While the answer must be “Yes,” it does not undermine the pathos and power, or for that matter the truthfulness of Zelenskyy’s performance. Compare his recent public remarks to those made by another president who began his professional life as an actor: Ronald Reagan. In his speeches, Reagan repeatedly confused scenes from World War II movies with the war itself, most notably his account of a bomber pilot who chooses to go down in his fiery plane with a trapped tail gunner.

Ronald Reagan on a TV screen in 1980

Born Performer: It has been said of Ronald Reagan that he repeatedly confused scenes from World War II movies with the war itself. By Getty Images

It is not clear, as one observer remarked, whether Reagan was able to distinguish real life from reel life. Zelenskyy, however, is acutely alive to this distinction. He is using reel life — the knowledge he has won as a screenwriter as well as an actor — to underscore the existential stakes of real life not just for Ukrainians, but for us as well. Not only is he sincere — an affect that any accomplished actor can achieve — but he is also authentic.

Thanks to the ubiquity of flat screens, we are stepped in a virtual world where everyone, especially politicians, is almost always acting. Some, like Reagan, do it well; others, like Marjorie Taylor Greene, not so well. Then there are those who do it so well that the line between sincerity and authenticity collapses. In a speech he gave 20 years ago on actors and politics, the playwright Arthur Miller placed Franklin Delano Roosevelt in that category.

“My impulse is to say that FDR alone was not an actor, but I probably think that because he was such a good one,” Miller confessed. “He could not stand on his legs, after all, but he took care never to exhibit weakness by appearing in his wheelchair or in any mood but upbeat, cheery optimism which at times he most certainly did not feel. Roosevelt was so genuine a star, his presence so overwhelming, that Republicans, consciously or not, have never ceased running against him for this whole half-century.”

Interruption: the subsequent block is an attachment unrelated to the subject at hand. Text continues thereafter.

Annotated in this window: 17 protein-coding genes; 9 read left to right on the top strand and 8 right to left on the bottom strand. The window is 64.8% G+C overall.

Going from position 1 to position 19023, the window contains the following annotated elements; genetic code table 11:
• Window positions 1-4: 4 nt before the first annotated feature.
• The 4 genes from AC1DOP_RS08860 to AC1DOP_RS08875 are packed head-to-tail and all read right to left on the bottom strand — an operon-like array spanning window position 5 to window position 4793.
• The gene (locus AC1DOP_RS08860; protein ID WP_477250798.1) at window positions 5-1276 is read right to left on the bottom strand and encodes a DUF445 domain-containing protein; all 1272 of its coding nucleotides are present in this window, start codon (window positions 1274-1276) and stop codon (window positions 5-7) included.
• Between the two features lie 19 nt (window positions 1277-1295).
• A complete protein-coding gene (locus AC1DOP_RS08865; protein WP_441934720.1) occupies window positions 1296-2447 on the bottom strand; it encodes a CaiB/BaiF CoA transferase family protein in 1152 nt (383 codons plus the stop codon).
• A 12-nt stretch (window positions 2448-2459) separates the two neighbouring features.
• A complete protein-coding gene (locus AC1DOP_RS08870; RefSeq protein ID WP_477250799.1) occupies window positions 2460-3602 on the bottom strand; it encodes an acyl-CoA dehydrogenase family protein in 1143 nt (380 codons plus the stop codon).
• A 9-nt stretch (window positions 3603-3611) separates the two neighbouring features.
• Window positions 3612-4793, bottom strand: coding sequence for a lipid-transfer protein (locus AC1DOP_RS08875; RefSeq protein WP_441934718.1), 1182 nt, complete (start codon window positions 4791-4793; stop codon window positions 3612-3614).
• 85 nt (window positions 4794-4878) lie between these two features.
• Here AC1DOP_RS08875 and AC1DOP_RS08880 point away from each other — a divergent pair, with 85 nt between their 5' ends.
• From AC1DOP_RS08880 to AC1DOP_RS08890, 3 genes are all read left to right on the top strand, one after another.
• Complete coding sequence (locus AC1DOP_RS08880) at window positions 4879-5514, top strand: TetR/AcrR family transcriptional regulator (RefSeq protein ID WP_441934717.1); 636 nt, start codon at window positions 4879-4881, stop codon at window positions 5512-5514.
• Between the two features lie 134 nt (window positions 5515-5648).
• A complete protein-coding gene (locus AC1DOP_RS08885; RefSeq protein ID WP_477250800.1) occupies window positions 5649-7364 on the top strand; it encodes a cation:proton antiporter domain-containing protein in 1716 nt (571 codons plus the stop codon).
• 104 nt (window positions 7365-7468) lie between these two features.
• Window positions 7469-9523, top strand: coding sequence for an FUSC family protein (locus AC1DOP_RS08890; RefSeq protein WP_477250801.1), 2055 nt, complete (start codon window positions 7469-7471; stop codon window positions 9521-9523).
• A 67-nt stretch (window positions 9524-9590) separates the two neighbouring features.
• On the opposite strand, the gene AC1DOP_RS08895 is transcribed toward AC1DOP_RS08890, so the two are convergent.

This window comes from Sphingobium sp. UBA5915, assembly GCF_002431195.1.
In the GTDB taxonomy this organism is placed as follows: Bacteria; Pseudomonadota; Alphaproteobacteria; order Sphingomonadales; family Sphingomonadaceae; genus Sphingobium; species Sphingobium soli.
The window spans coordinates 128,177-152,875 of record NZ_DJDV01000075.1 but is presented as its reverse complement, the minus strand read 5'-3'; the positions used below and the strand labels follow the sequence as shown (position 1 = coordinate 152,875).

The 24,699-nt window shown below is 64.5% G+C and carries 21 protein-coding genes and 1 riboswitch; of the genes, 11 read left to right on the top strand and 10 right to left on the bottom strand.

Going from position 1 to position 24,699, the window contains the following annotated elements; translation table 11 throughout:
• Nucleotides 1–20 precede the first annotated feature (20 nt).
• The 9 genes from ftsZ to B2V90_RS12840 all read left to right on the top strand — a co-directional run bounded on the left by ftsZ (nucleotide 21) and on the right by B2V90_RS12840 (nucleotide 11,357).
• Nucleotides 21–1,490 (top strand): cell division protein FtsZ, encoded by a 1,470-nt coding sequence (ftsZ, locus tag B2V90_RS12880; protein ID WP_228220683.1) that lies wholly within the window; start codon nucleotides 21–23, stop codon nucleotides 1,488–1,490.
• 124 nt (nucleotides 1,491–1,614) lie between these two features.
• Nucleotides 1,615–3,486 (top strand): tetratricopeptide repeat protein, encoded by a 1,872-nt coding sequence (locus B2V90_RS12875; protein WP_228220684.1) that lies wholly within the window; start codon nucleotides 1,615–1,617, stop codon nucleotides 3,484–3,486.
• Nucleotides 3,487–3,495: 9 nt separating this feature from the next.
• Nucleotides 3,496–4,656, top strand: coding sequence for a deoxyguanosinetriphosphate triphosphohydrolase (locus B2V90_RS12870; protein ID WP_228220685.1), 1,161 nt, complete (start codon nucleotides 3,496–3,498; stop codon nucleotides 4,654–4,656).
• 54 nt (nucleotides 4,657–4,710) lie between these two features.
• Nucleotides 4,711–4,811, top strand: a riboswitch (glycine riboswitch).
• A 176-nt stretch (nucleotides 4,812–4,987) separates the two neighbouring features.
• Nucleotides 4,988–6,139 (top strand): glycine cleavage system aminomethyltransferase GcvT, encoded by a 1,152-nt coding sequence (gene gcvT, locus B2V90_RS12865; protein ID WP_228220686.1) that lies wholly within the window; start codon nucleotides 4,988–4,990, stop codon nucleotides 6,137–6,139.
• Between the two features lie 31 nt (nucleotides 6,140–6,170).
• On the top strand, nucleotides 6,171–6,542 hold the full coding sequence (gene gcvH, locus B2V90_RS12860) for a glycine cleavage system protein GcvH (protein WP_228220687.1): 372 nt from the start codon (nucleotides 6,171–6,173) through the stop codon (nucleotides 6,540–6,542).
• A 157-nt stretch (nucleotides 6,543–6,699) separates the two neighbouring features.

FDR’s presence overwhelmed because he grasped the overwhelming need to project optimism at a time when, with the world battered by depression and war, optimism was rare, even risible. Of course, Zelenskyy can stand on his legs. But he, too, has grasped the gravity of matters at hand, inspiring his fellow Ukrainians to stand against the Russians and stand for democracy and decency.

The title of Zelenskyy’s television show has suddenly veered from the ironic and comic to the dramatic and historic. It turns out that our man in Kiev is not just the servant of the people, but also the servant of democracy.

A professor at the University of Houston, Zaretsky is also a culture columnist at the Forward. His new book, “Victories Never Last: Caregiving and Reading in a Time of Plague” will be published in April by University of Chicago Press.